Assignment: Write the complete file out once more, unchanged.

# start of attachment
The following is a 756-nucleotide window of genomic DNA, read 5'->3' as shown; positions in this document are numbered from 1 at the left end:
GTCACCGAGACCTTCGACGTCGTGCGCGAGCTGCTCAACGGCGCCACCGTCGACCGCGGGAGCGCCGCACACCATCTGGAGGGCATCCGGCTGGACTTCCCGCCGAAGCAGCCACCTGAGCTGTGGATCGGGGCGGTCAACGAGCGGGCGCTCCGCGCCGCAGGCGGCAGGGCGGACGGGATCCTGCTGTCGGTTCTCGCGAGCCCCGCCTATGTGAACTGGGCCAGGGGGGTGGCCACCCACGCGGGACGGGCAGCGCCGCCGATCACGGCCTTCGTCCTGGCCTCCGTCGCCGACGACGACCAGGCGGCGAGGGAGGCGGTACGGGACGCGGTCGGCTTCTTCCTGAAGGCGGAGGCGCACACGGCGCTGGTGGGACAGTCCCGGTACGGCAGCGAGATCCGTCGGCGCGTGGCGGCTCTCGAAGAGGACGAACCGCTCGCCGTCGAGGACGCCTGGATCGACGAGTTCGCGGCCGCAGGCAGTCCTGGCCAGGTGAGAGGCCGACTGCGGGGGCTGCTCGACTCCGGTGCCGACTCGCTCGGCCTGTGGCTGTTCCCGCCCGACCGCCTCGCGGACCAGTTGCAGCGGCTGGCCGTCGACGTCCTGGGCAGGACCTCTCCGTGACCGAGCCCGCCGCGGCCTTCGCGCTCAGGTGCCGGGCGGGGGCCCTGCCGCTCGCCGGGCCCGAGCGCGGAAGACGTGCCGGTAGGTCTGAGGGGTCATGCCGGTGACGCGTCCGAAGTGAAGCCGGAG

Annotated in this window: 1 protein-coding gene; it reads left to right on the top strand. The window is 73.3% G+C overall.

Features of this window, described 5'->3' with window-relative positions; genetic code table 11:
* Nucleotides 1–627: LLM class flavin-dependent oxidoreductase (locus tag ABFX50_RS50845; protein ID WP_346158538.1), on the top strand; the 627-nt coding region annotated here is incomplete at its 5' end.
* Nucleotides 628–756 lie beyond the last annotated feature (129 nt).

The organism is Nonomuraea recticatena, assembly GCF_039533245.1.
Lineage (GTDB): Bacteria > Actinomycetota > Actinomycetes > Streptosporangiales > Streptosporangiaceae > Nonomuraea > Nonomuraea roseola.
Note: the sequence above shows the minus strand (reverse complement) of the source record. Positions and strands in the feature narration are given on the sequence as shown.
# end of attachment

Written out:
The following is a 756-nucleotide window of genomic DNA, read 5'->3' as shown; positions in this document are numbered from 1 at the left end:
GTCACCGAGACCTTCGACGTCGTGCGCGAGCTGCTCAACGGCGCCACCGTCGACCGCGGGAGCGCCGCACACCATCTGGAGGGCATCCGGCTGGACTTCCCGCCGAAGCAGCCACCTGAGCTGTGGATCGGGGCGGTCAACGAGCGGGCGCTCCGCGCCGCAGGCGGCAGGGCGGACGGGATCCTGCTGTCGGTTCTCGCGAGCCCCGCCTATGTGAACTGGGCCAGGGGGGTGGCCACCCACGCGGGACGGGCAGCGCCGCCGATCACGGCCTTCGTCCTGGCCTCCGTCGCCGACGACGACCAGGCGGCGAGGGAGGCGGTACGGGACGCGGTCGGCTTCTTCCTGAAGGCGGAGGCGCACACGGCGCTGGTGGGACAGTCCCGGTACGGCAGCGAGATCCGTCGGCGCGTGGCGGCTCTCGAAGAGGACGAACCGCTCGCCGTCGAGGACGCCTGGATCGACGAGTTCGCGGCCGCAGGCAGTCCTGGCCAGGTGAGAGGCCGACTGCGGGGGCTGCTCGACTCCGGTGCCGACTCGCTCGGCCTGTGGCTGTTCCCGCCCGACCGCCTCGCGGACCAGTTGCAGCGGCTGGCCGTCGACGTCCTGGGCAGGACCTCTCCGTGACCGAGCCCGCCGCGGCCTTCGCGCTCAGGTGCCGGGCGGGGGCCCTGCCGCTCGCCGGGCCCGAGCGCGGAAGACGTGCCGGTAGGTCTGAGGGGTCATGCCGGTGACGCGTCCGAAGTGAAGCCGGAG

Annotated in this window: 1 protein-coding gene; it reads left to right on the top strand. The window is 73.3% G+C overall.

Features of this window, described 5'->3' with window-relative positions; genetic code table 11:
* Nucleotides 1–627: LLM class flavin-dependent oxidoreductase (locus tag ABFX50_RS50845; protein ID WP_346158538.1), on the top strand; the 627-nt coding region annotated here is incomplete at its 5' end.
* Nucleotides 628–756 lie beyond the last annotated feature (129 nt).

The organism is Nonomuraea recticatena, assembly GCF_039533245.1.
Lineage (GTDB): Bacteria > Actinomycetota > Actinomycetes > Streptosporangiales > Streptosporangiaceae > Nonomuraea > Nonomuraea roseola.
Note: the sequence above shows the minus strand (reverse complement) of the source record. Positions and strands in the feature narration are given on the sequence as shown.